Drugs and security clearances are always a hot topic. Why? Because there are a ton of questions and cases that come up involving the two.

This subscriber to the ClearanceJobsBlog is applying for their first security clearance and filling out their SF-86 for the first time. Before we dive into this story, always remember that it’s best to not self-sabotage if you ever see yourself entering a career in national security, and play by the rules.

“I recently (~3 months ago) bought modafinil online using bitcoin. My understanding was that it is illegal to sell modafinil in the US, but not to buy/possess it. This was before this job was even on my radar, and I have since learned that the whole thing is illegal. (I know this was very naïve of me)

I don’t mind admitting to this but am worried about the potential for criminal charges to be filed, or local authorities being notified. From what I’ve read so far online, it’s up to the investigators’ discretion whether to inform other agencies or not. So, am I rolling the dice if I admit to it? My other alternative is to just back out of the whole thing; is that a bad idea? Would I be banned from applying again in 7+ years (when I could give an honest “no” answer)?”


Modafinil (also known as Provigil) is a schedule IV drug that can treat narcolepsy, sleep apnea, and shift work sleep disorder. To obtain this medication legally, it must be prescribed by a physician and purchased through a legitimate pharmacy.

Buying these pills online yourself without a prescription is 100% illegal in the United States.


Misuse of a prescription medication can raise concerns and disqualify an individual from holding a security clearance (Guideline H) but such concerns can be alleviated by showing:

  1. The behavior was so infrequent or so long ago that it is unlikely to recur.
  2. It doesn’t cast doubt on an individual’s reliability, trustworthiness, or judgment.
  3. An individual acknowledges the drug involvement, provides evidence of actions taken to overcome the problem, and has established pattern of abstinence.

Each individual’s application, each investigator, each DOHA judge, etc. is going to look at things differently. And each security clearance application is adjudicated using the whole-person concept, which is designed to ensure a single lapse in judgment won’t tank your security clearance chances.

In the above case, illegal purchase of a controlled substance is the clear issue, which includes the drug involvement and criminal activity adjudicative criteria. A secondary issue is if using bitcoin to make the purchase would be a factor. To some, bitcoin and other cryptocurrencies is the future; cyber funds allow individuals to make confidential transactions and can be used in international trade. To others, this type of currency could be a serious concern. USMC banned bitcoin on government devices, and owning bitcoin could even be problematic for a security clearance holder. (Although this has never been clarified in policy, so it remains a serious gray area).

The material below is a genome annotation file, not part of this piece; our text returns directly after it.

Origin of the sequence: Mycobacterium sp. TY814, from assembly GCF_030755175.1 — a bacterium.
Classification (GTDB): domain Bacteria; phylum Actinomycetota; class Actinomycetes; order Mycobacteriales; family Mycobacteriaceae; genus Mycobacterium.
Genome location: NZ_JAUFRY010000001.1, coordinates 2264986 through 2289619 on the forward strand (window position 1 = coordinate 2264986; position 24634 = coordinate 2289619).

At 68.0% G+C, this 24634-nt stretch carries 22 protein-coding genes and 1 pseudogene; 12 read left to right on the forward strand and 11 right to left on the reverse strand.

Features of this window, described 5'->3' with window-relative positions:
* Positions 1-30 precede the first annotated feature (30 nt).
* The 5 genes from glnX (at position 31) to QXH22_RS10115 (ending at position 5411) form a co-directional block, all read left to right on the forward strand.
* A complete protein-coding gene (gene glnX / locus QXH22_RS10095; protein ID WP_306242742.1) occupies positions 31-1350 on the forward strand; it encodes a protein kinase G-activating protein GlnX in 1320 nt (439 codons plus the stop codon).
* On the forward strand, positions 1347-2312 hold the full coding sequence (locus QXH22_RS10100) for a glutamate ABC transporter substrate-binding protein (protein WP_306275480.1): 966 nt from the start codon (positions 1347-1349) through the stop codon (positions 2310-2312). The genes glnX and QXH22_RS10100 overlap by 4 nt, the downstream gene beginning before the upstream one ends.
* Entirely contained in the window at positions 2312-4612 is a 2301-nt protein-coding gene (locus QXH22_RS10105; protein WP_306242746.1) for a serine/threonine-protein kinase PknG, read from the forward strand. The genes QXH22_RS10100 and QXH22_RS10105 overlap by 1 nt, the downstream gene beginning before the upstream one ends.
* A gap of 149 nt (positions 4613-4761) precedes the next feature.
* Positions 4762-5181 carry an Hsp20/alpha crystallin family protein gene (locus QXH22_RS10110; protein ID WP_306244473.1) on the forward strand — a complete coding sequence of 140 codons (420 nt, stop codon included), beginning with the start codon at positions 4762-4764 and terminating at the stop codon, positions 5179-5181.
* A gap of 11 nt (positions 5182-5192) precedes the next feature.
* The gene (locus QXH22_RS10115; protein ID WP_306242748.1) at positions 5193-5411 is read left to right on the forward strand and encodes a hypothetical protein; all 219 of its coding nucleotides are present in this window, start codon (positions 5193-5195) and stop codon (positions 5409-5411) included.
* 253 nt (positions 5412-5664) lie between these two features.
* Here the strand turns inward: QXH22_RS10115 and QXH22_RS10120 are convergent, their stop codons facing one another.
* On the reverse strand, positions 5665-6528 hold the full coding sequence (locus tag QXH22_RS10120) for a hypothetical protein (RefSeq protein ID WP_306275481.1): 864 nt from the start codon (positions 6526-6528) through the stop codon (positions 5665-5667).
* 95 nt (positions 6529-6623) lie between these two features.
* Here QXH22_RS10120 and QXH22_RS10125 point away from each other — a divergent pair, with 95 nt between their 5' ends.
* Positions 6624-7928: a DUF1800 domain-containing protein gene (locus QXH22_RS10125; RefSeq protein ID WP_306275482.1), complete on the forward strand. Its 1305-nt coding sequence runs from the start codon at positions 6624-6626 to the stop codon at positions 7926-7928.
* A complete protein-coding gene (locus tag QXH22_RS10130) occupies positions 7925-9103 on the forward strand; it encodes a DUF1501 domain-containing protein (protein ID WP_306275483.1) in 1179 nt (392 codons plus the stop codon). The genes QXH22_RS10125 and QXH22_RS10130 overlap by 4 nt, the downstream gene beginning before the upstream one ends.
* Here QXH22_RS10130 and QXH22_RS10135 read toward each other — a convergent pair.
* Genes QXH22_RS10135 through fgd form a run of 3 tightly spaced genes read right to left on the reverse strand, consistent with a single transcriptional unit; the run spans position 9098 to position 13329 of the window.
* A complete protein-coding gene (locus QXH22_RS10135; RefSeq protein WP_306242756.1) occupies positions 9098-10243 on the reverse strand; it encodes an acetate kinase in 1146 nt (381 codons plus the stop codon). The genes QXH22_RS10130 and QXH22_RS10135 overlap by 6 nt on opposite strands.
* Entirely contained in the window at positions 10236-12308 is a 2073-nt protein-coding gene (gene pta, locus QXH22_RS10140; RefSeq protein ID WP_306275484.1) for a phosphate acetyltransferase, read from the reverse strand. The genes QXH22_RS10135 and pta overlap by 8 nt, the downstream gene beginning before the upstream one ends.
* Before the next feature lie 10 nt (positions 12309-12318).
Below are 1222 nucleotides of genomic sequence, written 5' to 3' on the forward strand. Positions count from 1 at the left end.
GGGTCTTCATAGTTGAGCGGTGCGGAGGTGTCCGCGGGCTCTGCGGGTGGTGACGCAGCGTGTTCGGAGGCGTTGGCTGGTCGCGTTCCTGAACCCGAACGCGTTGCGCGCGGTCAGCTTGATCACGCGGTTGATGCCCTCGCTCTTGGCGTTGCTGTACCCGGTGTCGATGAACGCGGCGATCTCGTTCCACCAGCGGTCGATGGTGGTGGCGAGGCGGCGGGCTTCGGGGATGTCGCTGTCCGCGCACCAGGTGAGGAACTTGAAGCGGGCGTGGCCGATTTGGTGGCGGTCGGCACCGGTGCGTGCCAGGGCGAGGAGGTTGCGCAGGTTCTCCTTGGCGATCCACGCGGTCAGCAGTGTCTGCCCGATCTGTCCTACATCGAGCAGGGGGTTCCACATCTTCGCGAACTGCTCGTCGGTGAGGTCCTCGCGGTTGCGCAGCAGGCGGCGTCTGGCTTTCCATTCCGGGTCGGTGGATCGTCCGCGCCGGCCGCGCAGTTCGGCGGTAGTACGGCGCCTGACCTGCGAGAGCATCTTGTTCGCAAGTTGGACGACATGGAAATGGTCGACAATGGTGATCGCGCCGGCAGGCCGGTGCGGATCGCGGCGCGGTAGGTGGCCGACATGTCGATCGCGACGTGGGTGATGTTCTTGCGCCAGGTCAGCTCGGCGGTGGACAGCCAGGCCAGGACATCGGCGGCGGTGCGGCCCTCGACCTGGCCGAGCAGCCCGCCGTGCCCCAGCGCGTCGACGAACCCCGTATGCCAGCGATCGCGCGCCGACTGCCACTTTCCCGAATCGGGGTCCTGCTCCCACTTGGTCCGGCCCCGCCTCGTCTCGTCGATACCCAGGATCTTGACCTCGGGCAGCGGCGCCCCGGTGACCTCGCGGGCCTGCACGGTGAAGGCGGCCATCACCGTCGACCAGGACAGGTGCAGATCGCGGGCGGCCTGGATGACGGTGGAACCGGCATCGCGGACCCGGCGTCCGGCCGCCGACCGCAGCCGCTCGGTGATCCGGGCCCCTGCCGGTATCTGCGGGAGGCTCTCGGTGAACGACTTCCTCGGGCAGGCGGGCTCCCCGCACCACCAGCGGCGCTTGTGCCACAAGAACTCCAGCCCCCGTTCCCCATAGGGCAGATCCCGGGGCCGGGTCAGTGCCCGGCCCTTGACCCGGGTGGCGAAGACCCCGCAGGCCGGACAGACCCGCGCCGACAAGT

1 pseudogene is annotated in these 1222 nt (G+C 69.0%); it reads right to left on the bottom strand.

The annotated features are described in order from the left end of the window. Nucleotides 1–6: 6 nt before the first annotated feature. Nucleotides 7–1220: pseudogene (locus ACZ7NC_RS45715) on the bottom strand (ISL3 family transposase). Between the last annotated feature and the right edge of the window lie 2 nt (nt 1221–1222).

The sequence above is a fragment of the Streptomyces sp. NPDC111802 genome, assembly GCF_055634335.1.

To say no is untruthful. If you lie on the SF-86 form, more often than not, that lie will be uncovered. So, if you do move forward with filling out your SF-86 and applying for a security clearance, honesty is the best policy. Some applicants fail to report illegal activity because they’re considered it could result in criminal prosecution for the offense.

Security clearance attorney Sean Bigley writes that “federal policy has generally been that admissions of unreported criminal conduct made by an applicant in the course of their background investigation will not be reported for prosecution.”

He also notes that there is a major difference between “can’t” and “won’t”  so applicants who have concerns about this issue are advised to consult a qualified attorney before submitting their SF-86.

Bottom line: Do you have a security clearance? Or want one? If you answer to either question is yes, don’t buy pills online using bitcoin. Did we really have to say it?


Much about the clearance process resembles the Pirate’s Code: “more what you’d call guidelines than actual rules.” This case-by-case system is meant to consider the whole person, increase process security, and allow the lowest-risk/highest-need candidates to complete the process.

This article is intended as general information only and should not be construed as legal advice. Consult an attorney regarding your specific situation. 


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Katie Keller is a marketing fanatic that enjoys anything digital, communications, promotions & events. She has 8+ years in the DoD supporting multiple contractors with recruitment strategy, staffing augmentation, marketing, & communications. Favorite type of beer: IPA. Fave hike: the Grouse Grind, Vancouver, BC. Fave social platform: ClearanceJobs! 🇺🇸